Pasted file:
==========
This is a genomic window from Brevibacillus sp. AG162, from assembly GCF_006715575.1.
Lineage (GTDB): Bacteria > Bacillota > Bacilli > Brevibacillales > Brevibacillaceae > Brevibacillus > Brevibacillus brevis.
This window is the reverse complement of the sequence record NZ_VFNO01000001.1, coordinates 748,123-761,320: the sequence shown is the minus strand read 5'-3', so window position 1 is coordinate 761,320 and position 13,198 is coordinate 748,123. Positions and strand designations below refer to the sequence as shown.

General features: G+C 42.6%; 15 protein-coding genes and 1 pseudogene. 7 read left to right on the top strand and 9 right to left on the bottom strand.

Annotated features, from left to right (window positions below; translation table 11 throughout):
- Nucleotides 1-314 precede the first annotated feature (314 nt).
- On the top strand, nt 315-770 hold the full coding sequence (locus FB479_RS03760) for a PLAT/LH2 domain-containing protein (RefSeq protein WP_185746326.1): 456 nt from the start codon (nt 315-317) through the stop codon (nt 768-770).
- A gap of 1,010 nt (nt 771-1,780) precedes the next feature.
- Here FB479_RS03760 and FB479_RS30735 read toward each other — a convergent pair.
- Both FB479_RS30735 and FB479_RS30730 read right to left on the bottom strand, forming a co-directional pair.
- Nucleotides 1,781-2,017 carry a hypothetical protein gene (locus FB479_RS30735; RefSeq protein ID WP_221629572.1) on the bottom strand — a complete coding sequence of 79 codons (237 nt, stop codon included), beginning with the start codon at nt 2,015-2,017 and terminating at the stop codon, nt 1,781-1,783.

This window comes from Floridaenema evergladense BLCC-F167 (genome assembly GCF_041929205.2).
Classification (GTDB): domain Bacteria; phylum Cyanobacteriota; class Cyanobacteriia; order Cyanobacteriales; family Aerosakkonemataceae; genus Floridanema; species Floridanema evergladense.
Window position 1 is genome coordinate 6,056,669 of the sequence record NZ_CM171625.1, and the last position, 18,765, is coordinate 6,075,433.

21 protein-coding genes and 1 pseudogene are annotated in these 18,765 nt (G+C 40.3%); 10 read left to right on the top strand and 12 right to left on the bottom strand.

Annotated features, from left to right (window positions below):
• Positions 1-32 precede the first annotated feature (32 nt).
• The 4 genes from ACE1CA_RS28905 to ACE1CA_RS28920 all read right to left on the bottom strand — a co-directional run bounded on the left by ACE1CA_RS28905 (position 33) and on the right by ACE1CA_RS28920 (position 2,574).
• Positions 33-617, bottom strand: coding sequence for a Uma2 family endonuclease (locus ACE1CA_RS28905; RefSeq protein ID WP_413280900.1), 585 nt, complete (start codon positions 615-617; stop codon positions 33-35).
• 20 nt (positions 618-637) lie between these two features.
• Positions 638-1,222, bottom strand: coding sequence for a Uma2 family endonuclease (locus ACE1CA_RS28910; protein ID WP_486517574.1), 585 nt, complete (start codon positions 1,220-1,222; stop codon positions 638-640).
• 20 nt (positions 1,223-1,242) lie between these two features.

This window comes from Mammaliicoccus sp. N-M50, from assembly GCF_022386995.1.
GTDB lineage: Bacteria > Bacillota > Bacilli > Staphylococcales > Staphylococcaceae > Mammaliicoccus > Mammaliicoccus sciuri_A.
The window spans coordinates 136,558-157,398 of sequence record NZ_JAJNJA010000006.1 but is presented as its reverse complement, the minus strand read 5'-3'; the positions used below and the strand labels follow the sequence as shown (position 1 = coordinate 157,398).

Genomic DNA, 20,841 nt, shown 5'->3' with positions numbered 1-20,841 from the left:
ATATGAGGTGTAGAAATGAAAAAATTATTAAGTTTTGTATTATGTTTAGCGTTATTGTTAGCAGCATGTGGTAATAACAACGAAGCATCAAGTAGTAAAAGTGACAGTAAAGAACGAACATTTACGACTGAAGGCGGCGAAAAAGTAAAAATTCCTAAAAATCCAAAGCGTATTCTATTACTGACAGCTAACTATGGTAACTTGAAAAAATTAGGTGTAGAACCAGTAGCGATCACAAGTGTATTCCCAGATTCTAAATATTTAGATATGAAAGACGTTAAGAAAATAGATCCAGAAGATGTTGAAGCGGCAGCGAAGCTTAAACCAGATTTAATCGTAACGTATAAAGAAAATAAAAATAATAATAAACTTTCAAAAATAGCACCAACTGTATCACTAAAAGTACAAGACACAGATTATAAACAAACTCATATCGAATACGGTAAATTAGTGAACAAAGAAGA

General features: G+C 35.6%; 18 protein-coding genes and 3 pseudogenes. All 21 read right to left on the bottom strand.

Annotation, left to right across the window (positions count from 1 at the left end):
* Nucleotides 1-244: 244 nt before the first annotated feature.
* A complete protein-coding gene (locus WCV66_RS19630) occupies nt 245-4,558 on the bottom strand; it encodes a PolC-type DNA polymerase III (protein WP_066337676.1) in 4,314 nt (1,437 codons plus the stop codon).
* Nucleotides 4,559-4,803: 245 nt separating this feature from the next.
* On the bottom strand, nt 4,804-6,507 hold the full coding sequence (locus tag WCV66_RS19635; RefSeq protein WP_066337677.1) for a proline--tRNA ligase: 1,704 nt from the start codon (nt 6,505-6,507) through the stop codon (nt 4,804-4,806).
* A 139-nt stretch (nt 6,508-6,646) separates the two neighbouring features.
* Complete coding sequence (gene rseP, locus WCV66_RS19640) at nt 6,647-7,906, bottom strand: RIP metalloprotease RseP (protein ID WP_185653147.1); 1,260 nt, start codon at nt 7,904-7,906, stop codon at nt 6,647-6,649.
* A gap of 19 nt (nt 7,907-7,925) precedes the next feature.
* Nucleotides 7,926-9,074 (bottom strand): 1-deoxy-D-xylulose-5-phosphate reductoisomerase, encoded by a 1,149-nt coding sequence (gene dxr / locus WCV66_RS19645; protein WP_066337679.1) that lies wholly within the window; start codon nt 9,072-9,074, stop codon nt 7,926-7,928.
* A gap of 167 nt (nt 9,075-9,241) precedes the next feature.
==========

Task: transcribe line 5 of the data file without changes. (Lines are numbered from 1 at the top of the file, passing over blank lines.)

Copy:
Annotated features, from left to right (window positions below; translation table 11 throughout):